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Mediatization of Public Services

How Organizations Adapt to News Media

Thomas Schillemans

Public services are increasingly delivered by organizations operating at arms’ length of governments. These organizations occupy one third of the total news and spend huge sums of money on media management. This book provides the first comprehensive analysis of how public services are affected by their media environment. It describes how public service providers have become mediatized: have adapted their structures and processes to media pressure. The adaptation is profound; some managers use 25% of their time on media and others state that «from day one, how to get it through the media is on your mind». This normative issue of media influence is approached on the basis of extensive international research. At display is a collection of inside stories from the daily encounters between media and public service providers.


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2. Public services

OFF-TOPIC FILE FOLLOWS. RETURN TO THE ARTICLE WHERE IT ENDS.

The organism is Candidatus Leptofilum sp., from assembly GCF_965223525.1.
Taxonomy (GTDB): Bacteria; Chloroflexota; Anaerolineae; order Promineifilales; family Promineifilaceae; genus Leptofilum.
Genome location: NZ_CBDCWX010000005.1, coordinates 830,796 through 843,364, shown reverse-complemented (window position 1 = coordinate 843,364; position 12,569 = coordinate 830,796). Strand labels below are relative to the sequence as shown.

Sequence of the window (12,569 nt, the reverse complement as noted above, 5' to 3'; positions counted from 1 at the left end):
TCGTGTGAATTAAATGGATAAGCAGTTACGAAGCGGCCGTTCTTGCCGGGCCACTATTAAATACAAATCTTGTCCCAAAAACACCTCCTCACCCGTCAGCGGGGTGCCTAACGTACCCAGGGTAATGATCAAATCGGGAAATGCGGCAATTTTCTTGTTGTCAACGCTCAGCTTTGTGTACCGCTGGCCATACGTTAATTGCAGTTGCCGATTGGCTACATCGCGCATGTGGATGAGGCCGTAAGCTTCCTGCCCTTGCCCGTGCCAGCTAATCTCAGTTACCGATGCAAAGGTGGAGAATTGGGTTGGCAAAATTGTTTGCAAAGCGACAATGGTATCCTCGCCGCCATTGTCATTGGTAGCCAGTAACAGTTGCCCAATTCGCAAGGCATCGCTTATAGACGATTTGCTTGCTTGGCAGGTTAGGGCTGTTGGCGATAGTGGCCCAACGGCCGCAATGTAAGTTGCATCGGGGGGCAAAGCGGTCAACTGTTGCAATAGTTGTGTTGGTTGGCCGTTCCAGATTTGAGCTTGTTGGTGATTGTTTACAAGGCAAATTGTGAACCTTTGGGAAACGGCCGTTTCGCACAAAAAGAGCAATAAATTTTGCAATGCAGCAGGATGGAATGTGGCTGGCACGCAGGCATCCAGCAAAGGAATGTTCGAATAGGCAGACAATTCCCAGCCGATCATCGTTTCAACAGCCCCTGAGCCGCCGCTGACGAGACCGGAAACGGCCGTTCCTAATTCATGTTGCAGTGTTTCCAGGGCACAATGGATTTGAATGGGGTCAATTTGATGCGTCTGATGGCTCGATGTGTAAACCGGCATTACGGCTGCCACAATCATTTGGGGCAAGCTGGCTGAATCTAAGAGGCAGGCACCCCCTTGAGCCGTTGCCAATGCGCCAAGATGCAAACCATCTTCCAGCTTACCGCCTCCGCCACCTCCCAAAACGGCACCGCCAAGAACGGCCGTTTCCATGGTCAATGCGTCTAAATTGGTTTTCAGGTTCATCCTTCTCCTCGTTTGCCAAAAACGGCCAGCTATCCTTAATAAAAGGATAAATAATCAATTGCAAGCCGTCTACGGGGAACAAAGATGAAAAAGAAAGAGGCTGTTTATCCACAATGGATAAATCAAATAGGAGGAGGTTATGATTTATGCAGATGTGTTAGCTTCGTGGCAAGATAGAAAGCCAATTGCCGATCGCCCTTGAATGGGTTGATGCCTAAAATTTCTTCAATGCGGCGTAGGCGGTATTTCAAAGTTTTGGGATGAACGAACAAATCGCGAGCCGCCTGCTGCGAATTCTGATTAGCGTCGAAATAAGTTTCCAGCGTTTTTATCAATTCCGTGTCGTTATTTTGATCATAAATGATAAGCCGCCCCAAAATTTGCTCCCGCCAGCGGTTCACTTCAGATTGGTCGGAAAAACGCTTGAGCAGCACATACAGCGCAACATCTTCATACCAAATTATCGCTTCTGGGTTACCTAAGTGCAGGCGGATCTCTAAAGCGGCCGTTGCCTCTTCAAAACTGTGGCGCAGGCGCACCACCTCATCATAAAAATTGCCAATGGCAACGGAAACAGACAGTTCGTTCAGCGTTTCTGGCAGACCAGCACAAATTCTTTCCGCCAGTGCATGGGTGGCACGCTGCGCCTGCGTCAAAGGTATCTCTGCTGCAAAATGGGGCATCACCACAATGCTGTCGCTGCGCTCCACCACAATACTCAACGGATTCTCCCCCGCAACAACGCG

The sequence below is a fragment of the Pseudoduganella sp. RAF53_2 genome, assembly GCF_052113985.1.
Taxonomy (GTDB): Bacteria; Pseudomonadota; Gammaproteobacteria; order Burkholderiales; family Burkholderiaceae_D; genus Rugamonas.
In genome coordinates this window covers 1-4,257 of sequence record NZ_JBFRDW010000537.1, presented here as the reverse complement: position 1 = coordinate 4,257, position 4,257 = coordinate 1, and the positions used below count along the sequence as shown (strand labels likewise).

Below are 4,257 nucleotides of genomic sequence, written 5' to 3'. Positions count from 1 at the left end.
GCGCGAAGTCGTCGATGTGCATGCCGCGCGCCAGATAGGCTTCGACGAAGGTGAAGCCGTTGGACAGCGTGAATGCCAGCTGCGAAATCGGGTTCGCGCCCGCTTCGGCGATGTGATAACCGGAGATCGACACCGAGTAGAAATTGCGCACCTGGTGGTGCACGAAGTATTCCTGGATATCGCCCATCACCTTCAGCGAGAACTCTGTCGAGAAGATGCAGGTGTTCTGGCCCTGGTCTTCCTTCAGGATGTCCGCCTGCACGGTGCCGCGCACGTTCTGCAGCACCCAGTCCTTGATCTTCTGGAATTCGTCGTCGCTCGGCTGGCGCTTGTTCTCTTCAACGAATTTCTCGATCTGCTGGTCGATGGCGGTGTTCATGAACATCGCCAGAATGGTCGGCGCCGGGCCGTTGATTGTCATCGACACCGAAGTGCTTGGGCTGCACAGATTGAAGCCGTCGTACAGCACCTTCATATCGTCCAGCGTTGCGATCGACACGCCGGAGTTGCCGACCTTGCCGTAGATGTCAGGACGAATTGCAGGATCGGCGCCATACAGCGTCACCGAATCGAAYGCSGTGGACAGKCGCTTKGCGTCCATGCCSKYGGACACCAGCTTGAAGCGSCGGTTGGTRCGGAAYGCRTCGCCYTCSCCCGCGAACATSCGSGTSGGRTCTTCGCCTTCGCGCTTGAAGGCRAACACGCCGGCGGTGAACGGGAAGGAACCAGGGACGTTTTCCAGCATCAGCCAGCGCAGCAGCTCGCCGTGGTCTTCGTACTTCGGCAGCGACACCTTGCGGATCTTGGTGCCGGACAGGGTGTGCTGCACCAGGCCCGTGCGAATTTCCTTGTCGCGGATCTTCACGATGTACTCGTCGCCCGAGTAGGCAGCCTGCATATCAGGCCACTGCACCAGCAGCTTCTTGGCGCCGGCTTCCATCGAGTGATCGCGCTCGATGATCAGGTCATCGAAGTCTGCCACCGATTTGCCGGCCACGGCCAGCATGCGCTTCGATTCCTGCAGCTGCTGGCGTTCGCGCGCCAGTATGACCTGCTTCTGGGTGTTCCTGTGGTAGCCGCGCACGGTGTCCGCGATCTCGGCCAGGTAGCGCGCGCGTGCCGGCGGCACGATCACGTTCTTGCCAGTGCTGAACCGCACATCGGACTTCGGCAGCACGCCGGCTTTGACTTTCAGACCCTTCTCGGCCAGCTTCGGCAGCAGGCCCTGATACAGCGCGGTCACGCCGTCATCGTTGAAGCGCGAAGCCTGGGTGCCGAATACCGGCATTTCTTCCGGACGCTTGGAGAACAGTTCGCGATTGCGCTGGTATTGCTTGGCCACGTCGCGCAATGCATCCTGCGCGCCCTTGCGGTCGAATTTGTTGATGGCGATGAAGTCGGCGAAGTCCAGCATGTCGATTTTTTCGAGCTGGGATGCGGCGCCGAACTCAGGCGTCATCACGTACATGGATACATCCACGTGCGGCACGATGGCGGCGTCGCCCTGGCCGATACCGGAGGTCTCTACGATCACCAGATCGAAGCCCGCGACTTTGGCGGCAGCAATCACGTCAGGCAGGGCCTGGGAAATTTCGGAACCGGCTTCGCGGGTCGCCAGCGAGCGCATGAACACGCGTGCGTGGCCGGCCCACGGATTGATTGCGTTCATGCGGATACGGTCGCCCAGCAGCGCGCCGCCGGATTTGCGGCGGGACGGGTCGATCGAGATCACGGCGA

“… The clear set of governmental organizations and public service providers of the past has been supplanted by a host of independent agencies, hybrid public-private partnerships, vo- luntary agreements, ethical codes and gentlemen’s agreements (…) The result is that central government has been transformed into a multi-headed animal (…) Yesterday’s governmen- tal organization may well have turned into a private company by today or – even worse – in- to an entity somehow dangling in the middle.” (Vuijsje 2005: 29). The organization and management of public services has changed dramatically over the past decades. Where the former British Prime Minister Major, as dis- cussed in the previous chapter, spoke warmly of those changes and compared their combined impact to a silent revolution, the Dutch sociologist and publicist Vuijsje cast them in a rather dim light. He even went on to suggest that contem- porary public organizations are inclined to fission and mutation. Whatever the normative appreciation of those changes is, however, irrespective of the question whether we have been witnessing a revolution or a process of uncontrollable mutation, the underlying developments are beyond dispute. The waves of recent government reforms have created ever more complex systems of public service provision in most advanced democracies, where the boundaries between state, market and civil society have become increasingly blurred. Consider the employment services in the Netherlands. Employment services first became a governmental task in 1930 and remained, although with some major reshufflings and rearrangements in structures, organization and manage- ment, a system that was regulated and operated...

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